SF’s Best Free Wi-Fi Spots
Last fall, the Wall Street Journal reported on a sadly disturbing trend of coffee shops in New York City actually locking up their electrical outlets and pulling the plug on unlimited free wi-fi use for its customers.
Thankfully (so far) there’s no sign of a mass wi-fi revolt in San Francisco. So in the meantime while the getting is still good, here are the top wi-fi spots we can recommend in the City.
- What’s your favorite or worst Wi-Fi spot in San Francisco?
– Leave us a comment below and we’ll update our list with your best picks!
BrainWash (Folsom between Langton & 8th St.)
Pros: For us, BrainWash is a nearly perfect Wi-Fi experience. For starters, it has excellent coffee and good food, plus they serve beer and wine. They have outdoor seating available. You can even do your laundry here. As an added bonus, they have $1 pints of Pabst at happy hour. Is there really anything else you need? If they had beds, you could live here, and the staff would be your cool-but-not-annoyingly-so roommates.
Cons: Not a lot of convenient power outlets. Not in the city’s nicest neighborhood.
Pros: It’s nearby. You don’t have to buy a latte to use the Wi-Fi, and you can reserve a computer for free if you don’t bring a laptop. Lots of power outlets, and there are all these books around that you can read for free; it’s like a bookstore where you don’t pay for anything!
Cons: Don’t even bother with the Main Library; network congestion there can make connections terrible to unusable, not just on Wi-Fi, but reserved computers as well. Weird, nonsensical hours. You can’t eat, drink, or smoke anything while you work, and don’t you dare make a cell phone call; the librarians can and will beat you brutally.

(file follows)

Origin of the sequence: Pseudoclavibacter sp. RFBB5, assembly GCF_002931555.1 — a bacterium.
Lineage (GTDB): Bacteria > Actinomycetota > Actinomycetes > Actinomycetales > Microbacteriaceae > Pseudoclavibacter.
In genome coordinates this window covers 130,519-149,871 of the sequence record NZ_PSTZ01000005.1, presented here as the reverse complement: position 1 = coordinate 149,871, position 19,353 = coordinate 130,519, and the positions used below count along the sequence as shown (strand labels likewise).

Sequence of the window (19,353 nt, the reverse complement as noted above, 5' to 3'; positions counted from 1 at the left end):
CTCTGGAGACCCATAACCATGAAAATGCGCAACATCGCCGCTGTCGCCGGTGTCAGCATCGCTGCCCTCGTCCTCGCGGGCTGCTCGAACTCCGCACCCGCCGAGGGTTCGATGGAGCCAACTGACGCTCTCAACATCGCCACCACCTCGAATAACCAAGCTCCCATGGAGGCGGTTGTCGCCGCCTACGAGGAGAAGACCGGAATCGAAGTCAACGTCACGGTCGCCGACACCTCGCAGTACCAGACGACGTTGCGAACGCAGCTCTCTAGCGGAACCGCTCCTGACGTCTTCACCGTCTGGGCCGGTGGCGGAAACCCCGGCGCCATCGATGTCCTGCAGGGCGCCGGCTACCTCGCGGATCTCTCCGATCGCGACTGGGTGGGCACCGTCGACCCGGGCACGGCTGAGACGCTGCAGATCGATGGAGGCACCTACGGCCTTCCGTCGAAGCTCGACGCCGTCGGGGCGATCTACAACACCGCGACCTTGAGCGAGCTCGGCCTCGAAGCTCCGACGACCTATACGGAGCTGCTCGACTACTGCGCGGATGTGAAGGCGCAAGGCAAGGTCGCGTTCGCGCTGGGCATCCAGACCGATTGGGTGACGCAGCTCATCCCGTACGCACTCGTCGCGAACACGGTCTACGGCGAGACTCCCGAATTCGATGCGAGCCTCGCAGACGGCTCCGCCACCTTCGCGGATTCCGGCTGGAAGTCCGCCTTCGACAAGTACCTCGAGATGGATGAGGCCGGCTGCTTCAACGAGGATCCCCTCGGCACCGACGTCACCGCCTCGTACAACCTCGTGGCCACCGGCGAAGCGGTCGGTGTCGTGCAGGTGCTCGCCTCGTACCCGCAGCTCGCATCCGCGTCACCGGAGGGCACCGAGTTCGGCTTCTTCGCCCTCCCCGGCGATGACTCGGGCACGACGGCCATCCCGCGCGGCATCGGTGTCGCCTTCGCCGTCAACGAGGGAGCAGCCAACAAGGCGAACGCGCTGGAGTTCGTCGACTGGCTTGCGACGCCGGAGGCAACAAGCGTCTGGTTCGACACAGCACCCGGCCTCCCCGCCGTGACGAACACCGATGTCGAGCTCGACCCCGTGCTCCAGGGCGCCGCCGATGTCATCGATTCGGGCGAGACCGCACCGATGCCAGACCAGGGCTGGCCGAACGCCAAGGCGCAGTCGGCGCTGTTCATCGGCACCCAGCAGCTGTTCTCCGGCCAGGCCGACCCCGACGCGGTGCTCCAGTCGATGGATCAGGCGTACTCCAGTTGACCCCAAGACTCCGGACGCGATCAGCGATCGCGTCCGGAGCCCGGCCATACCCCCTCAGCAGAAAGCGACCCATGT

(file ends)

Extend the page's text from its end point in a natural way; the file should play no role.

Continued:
Philz Coffee (Van Ness between Turk & Eddy)
Pros: Wow, this is good coffee. I mean really, really good coffee. The newest Philz has really comfortable chairs & tables, and it’s new enough that most people don’t know about it, so it’s nearly empty in the afternoons. That will probably change soon, so enjoy it while it lasts.
Cons: Expensive coffee ($2.75 is the cheapest small), I mean, it’s awesome and everything, but I’m just sayin.’
Also recommended: Mission Bay, Mission, Castro Philz
Peets Coffee (Van Ness & Bush)
Pros: Smaller and not nearly as busy as its Van Ness counterpart in Opera Plaza, this Peets’ most useful feature is having power outlets for nearly every table, something we’d like to see more of.
Cons: As with all Peets, you have to get a code to log in, and the code is only good for one hour. The staff is pretty nice about giving you a second code if you exceed your limit, but still.
Also recommended: Peets Opera Plaza, Ferry Building, Laurel Village stores
Quetzal Internet Cafe (Polk between Bush & Fern)
Pros: Quetzal has good food, great coffee, and gets extra points for having a fair selection of beers & wines. Parking is fairly easy on Polk Street and environs, particularly on weekday afternoons. And it’s almost totally empty in the evening.
Cons: Password protected & the password changes daily. Food is a little pricey. Most of the neighborhood parking is metered until 6 pm.
Also visit their location on 668 Union Ave. Memphis, Tennessee. No, really. It’s a chain.
Ritual Roasters (Valencia & 21st St.)
Pros: Quite possibly the hippest coffee shop in San Francisco, Ritual has outstanding, very quirky coffee, which is to say it specializes in seasonal, very small batch coffees. It has lots of tables, which it needs given the masses who come in to work or talk during the typical day.
Cons: Quite possibly the hippest coffee shop in San Francisco. And boy, does it know it. This place gets really loud, and can stay that way nearly all day long.
Café Que Tal (Guerrero & 22nd St.)
Pros: Que Tal is surrounded by easy, unmetered parking. It has nice light and high ceilings, and an absolutely huge selection of teas. Unpretentious and usually pretty quiet.
Cons: Staff can be a little careless, and the coffee is generally good, but can be inconsistent.
Coffee to the People (Masonic and Haight)
Pros: Coffee to the People has a really homey, relaxed atmosphere, and a kitschy collection of political posters, bumper stickers and buttons: let the revolution begin, comrades!
Cons: It can get rather loud in the afternoons. Curiously-scented hippys & uncaged high school students may lurk there.